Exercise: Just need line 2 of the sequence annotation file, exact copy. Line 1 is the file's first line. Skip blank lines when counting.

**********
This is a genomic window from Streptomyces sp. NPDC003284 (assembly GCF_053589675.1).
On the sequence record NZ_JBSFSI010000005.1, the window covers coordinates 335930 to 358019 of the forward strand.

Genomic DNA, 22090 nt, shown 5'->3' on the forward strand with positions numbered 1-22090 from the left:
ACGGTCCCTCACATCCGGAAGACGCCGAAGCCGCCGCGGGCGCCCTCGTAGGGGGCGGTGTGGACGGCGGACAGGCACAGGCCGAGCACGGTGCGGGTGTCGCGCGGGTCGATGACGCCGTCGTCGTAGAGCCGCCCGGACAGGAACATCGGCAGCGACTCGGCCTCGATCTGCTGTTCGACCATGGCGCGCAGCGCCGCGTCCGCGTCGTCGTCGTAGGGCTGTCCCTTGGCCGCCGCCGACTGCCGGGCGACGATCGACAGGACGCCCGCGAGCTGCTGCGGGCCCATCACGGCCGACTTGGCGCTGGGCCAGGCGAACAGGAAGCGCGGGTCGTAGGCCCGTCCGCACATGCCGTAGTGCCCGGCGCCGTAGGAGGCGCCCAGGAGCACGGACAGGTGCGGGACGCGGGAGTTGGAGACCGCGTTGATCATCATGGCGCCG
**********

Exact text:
On the sequence record NZ_JBSFSI010000005.1, the window covers coordinates 335930 to 358019 of the forward strand.